Several federal laws prevent workers from facing discrimination. These protect workers at all stages of employment, from their interviews to their termination. The Equal Employment Opportunity Commission enforces these laws.
Here is an overview of discrimination laws.
Title VII of the Civil Rights Act prohibits racial discrimination. That means that employers cannot discriminate against someone because of skin color or race.
Title VII prohibits gender discrimination. When an employer discriminates against someone for their biological sex, membership in a gender organization, sexual orientation or transgender status, they should submit a discrimination complaint.
The contents of Title VII also prohibit discrimination against religious employees. It also protects those who are not religious but have strong moral beliefs.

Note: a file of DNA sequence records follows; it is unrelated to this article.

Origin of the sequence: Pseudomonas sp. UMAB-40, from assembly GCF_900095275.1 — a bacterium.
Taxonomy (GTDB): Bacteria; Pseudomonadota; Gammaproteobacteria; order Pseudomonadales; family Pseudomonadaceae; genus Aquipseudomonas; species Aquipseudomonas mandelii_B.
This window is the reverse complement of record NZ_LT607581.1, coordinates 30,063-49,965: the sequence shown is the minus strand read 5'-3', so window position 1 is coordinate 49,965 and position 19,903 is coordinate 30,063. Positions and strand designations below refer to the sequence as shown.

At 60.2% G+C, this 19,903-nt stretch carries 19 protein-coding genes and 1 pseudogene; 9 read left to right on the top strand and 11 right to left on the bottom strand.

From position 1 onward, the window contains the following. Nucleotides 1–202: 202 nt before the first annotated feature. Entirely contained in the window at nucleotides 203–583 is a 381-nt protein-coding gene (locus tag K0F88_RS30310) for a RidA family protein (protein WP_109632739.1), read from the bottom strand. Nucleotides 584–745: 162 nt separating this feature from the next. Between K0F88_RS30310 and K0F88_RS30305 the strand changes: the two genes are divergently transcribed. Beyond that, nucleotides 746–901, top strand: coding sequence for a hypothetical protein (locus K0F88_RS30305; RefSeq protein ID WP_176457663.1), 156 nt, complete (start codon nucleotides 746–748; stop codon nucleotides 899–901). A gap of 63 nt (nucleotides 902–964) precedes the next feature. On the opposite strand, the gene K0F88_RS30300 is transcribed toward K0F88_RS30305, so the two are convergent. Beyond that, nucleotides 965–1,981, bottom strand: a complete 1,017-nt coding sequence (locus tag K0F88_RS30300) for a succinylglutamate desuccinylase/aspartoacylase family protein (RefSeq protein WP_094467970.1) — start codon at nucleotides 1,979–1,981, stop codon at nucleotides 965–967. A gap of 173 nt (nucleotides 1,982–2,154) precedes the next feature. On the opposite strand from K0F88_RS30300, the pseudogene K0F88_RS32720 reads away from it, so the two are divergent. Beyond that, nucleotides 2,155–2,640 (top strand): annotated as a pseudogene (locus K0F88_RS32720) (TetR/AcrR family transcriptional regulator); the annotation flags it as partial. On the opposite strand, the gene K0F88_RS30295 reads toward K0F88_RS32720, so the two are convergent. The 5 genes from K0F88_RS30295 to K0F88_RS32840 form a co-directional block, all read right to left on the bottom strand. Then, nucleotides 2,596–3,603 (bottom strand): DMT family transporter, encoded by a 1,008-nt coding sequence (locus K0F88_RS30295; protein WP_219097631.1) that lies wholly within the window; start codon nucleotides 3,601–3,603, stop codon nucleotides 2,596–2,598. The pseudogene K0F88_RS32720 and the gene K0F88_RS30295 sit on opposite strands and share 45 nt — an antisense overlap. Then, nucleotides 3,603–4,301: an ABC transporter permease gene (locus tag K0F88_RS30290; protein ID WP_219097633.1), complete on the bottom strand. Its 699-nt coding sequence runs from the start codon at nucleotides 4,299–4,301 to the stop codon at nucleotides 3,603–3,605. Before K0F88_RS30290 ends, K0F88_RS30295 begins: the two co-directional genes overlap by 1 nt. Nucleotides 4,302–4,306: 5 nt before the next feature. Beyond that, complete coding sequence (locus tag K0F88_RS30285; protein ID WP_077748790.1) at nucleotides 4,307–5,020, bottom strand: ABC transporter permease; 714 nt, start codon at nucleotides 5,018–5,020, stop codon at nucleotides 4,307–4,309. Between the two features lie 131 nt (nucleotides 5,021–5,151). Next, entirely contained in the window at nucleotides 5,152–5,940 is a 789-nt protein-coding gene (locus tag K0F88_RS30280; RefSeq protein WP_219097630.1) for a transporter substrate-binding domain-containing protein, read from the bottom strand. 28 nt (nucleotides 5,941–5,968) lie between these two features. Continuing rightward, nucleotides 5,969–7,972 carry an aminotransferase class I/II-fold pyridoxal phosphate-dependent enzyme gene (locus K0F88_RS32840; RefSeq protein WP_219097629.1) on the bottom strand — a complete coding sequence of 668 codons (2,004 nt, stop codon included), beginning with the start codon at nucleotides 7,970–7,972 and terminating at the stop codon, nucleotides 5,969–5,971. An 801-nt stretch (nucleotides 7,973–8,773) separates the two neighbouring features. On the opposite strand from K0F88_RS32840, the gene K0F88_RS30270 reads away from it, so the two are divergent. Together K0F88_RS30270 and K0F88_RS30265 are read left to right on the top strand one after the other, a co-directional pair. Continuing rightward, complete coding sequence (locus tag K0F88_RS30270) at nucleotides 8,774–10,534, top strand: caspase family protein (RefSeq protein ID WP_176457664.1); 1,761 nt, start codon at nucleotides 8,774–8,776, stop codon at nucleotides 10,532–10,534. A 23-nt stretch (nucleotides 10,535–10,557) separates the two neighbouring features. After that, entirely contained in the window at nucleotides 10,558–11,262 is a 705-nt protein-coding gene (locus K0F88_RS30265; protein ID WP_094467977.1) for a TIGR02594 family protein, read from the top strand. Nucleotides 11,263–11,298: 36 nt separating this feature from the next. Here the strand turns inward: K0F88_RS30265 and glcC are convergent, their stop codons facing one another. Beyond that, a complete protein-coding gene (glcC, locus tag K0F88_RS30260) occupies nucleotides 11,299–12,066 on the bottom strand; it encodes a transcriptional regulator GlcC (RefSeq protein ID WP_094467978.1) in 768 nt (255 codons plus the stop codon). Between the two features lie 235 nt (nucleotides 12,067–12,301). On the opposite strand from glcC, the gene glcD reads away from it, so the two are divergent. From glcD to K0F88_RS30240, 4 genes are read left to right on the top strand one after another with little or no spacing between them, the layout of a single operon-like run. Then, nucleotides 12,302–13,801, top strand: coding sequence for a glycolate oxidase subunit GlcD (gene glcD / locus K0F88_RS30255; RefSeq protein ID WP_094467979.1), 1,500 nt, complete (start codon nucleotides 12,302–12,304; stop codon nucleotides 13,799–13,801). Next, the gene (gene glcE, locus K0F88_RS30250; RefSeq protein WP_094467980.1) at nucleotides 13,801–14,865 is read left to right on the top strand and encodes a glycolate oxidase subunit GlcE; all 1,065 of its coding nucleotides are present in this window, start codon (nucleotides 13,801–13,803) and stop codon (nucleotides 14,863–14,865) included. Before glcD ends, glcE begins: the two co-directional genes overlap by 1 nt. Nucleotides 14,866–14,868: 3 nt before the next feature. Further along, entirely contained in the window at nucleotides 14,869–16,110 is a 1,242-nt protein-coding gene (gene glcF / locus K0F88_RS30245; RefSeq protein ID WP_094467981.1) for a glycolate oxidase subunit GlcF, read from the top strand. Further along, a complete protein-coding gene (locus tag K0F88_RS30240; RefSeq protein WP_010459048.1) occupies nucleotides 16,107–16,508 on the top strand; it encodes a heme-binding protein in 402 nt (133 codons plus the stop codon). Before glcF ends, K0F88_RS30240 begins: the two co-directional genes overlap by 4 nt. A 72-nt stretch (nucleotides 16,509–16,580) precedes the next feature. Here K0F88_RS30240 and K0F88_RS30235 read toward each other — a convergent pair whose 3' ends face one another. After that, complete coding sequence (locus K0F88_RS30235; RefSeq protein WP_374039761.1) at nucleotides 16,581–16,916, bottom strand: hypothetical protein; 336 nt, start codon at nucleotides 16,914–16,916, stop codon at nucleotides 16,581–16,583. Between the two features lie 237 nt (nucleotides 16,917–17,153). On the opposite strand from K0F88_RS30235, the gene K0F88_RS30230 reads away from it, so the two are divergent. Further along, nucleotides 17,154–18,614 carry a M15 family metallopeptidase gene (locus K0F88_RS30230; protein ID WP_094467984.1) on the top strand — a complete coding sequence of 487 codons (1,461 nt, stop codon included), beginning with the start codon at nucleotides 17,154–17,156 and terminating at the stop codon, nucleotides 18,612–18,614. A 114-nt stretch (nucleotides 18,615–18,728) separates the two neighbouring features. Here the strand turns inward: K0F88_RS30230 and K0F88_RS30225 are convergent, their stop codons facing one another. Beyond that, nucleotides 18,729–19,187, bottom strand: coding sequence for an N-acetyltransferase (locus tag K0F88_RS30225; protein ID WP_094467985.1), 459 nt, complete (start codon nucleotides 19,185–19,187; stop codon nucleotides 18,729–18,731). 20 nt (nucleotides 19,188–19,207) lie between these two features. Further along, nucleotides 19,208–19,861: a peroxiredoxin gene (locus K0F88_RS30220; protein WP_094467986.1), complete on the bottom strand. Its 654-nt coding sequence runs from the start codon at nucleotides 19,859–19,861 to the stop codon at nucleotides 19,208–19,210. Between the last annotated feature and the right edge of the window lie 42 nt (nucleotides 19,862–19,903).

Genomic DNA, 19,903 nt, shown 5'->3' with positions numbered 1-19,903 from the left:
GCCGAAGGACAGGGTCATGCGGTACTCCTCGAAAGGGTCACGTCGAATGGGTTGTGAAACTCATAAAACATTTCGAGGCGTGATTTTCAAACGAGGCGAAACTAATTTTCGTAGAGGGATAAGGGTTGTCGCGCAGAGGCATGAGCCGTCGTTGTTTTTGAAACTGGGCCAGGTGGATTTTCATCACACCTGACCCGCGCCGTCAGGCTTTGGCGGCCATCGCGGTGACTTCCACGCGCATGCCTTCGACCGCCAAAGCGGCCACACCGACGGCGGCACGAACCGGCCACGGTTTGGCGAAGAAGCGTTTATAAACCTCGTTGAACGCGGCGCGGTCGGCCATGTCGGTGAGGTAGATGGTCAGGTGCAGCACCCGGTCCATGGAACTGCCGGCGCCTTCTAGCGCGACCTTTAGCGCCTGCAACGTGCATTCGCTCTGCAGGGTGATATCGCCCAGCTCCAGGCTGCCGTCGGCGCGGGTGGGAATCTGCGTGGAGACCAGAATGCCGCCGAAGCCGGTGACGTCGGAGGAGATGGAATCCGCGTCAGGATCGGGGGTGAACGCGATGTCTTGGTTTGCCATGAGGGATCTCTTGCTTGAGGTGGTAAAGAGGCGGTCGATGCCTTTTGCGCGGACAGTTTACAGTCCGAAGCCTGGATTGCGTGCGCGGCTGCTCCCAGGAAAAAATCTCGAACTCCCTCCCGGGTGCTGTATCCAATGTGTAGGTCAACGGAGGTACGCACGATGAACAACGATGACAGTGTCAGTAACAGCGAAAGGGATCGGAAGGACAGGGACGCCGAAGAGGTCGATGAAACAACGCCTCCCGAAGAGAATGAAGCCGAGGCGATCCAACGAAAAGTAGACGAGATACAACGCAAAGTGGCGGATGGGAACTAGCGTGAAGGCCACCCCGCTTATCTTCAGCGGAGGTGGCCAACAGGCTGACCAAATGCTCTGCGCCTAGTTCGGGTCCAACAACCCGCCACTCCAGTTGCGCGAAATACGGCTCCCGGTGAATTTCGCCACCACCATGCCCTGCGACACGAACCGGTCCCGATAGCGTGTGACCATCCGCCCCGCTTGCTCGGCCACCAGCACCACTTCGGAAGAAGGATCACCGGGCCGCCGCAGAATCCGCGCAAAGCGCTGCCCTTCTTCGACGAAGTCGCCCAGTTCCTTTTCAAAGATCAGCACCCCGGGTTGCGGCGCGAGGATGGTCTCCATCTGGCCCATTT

The Pregnancy Discrimination Act protects pregnant women, those who recently gave birth and those who are suffering from a condition related to pregnancy or delivery. Likewise, the Family and Medical Leave Act and Americans with Disabilities Act establish that women have the right to maternity leave or reasonable accommodations for pregnancy and childbirth.
People primarily know the ADA for prohibiting discrimination against people with disabilities. It protects anyone with a disability. Employers must provide these people with accommodations so they can perform their jobs.
The Age Discrimination in Employment Act protects workers who are over 40 against age discrimination. That means that employers cannot favor younger employees when it comes to hiring, benefits, retirement or promotions.
There are a lot of different types of discrimination and these federal laws exist to protect workers against them. It is a worker’s responsibility to report any violations to uphold these laws.